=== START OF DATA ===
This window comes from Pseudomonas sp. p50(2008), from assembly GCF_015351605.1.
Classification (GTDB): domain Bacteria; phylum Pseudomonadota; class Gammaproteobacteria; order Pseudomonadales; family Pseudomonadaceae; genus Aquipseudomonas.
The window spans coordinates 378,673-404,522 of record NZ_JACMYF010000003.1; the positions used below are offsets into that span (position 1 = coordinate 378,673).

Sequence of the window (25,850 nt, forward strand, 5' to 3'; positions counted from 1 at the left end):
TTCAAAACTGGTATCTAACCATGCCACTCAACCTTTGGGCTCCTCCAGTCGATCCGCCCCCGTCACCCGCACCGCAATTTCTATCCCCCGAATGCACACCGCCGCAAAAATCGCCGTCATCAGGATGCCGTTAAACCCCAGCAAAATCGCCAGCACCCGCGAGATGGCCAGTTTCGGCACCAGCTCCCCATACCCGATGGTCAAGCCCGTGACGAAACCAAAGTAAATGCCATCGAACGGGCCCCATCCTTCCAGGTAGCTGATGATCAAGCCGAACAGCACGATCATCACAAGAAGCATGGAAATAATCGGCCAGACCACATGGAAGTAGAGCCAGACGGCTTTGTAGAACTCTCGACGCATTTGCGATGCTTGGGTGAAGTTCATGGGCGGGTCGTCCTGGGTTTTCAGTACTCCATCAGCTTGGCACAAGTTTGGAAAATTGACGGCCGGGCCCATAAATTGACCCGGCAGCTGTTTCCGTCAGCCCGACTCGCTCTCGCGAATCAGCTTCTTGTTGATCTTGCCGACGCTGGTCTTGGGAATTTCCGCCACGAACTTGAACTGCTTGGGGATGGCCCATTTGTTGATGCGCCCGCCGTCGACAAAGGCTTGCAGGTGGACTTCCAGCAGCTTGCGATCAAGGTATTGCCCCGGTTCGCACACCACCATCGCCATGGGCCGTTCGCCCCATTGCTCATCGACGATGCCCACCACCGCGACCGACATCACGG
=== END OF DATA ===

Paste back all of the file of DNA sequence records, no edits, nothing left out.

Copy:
This window comes from Pseudomonas sp. p50(2008), from assembly GCF_015351605.1.
Classification (GTDB): domain Bacteria; phylum Pseudomonadota; class Gammaproteobacteria; order Pseudomonadales; family Pseudomonadaceae; genus Aquipseudomonas.
The window spans coordinates 378,673-404,522 of record NZ_JACMYF010000003.1; the positions used below are offsets into that span (position 1 = coordinate 378,673).

Sequence of the window (25,850 nt, forward strand, 5' to 3'; positions counted from 1 at the left end):
TTCAAAACTGGTATCTAACCATGCCACTCAACCTTTGGGCTCCTCCAGTCGATCCGCCCCCGTCACCCGCACCGCAATTTCTATCCCCCGAATGCACACCGCCGCAAAAATCGCCGTCATCAGGATGCCGTTAAACCCCAGCAAAATCGCCAGCACCCGCGAGATGGCCAGTTTCGGCACCAGCTCCCCATACCCGATGGTCAAGCCCGTGACGAAACCAAAGTAAATGCCATCGAACGGGCCCCATCCTTCCAGGTAGCTGATGATCAAGCCGAACAGCACGATCATCACAAGAAGCATGGAAATAATCGGCCAGACCACATGGAAGTAGAGCCAGACGGCTTTGTAGAACTCTCGACGCATTTGCGATGCTTGGGTGAAGTTCATGGGCGGGTCGTCCTGGGTTTTCAGTACTCCATCAGCTTGGCACAAGTTTGGAAAATTGACGGCCGGGCCCATAAATTGACCCGGCAGCTGTTTCCGTCAGCCCGACTCGCTCTCGCGAATCAGCTTCTTGTTGATCTTGCCGACGCTGGTCTTGGGAATTTCCGCCACGAACTTGAACTGCTTGGGGATGGCCCATTTGTTGATGCGCCCGCCGTCGACAAAGGCTTGCAGGTGGACTTCCAGCAGCTTGCGATCAAGGTATTGCCCCGGTTCGCACACCACCATCGCCATGGGCCGTTCGCCCCATTGCTCATCGACGATGCCCACCACCGCGACCGACATCACGG